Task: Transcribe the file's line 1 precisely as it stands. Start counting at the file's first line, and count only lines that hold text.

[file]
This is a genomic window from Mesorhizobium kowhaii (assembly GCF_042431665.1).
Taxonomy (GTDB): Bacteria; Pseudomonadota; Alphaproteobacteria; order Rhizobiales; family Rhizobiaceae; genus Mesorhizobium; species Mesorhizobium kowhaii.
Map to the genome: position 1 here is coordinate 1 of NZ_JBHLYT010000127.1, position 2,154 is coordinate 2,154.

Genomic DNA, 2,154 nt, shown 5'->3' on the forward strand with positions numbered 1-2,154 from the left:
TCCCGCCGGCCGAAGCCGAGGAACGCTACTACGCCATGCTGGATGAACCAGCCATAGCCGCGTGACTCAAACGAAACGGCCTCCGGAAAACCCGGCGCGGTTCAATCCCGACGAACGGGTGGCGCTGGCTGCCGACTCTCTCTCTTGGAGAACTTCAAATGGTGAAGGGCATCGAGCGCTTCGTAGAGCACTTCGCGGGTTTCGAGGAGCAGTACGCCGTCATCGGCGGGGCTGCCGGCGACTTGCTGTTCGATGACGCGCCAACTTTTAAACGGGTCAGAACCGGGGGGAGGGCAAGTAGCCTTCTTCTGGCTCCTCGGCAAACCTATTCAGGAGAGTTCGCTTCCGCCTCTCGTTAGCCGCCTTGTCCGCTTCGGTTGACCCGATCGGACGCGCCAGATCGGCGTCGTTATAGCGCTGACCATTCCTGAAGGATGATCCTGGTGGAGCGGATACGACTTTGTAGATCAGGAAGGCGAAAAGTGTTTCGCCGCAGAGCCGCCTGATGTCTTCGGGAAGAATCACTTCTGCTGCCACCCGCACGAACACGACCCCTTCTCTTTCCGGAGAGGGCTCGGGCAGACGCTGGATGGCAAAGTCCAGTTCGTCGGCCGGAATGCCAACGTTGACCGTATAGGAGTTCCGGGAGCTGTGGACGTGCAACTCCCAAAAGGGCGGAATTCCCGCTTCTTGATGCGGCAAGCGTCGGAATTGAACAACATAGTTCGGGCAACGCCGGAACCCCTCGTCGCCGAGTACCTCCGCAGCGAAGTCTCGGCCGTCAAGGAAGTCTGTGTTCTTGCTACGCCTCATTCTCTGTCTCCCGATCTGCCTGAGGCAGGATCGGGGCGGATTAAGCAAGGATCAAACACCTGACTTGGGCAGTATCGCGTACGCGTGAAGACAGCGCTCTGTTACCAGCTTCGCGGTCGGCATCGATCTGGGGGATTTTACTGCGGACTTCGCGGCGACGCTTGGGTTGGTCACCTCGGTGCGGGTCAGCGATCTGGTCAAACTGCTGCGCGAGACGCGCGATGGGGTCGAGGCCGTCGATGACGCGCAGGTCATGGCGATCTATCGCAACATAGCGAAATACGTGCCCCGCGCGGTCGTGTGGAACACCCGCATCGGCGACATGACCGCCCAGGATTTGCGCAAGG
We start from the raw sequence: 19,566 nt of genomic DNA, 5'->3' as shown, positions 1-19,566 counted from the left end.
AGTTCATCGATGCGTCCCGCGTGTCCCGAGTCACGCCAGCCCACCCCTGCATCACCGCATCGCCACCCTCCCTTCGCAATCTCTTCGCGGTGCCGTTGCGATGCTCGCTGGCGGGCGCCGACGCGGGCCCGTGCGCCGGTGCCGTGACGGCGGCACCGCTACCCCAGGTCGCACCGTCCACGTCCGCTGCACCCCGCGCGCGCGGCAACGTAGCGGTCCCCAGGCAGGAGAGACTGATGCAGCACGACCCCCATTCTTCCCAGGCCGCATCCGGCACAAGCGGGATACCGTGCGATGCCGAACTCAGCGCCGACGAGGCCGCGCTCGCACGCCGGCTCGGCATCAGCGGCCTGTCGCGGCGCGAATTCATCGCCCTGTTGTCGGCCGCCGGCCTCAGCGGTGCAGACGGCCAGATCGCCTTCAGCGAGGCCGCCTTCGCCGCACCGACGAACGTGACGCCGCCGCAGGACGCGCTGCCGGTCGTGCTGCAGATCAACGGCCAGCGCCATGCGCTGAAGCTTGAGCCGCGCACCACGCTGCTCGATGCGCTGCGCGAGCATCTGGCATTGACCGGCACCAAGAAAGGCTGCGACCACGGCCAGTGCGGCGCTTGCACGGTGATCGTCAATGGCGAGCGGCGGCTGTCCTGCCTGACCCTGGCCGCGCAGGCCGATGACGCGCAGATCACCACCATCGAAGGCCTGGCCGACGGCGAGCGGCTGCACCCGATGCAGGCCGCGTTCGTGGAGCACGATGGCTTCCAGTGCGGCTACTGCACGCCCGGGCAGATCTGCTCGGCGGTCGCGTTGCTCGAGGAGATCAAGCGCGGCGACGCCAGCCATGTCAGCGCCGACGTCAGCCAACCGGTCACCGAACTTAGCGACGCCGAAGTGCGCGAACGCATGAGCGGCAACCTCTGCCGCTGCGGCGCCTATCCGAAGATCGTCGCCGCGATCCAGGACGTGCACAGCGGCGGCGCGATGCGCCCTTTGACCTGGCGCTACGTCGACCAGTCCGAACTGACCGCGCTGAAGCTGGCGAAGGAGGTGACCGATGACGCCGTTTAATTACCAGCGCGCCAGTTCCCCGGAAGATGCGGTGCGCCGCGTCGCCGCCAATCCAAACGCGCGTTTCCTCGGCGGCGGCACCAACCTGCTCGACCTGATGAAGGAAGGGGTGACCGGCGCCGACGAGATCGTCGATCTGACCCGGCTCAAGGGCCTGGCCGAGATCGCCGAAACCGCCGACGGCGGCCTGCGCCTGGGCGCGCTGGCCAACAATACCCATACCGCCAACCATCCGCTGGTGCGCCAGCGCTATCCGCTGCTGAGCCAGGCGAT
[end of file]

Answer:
This is a genomic window from Mesorhizobium kowhaii (assembly GCF_042431665.1).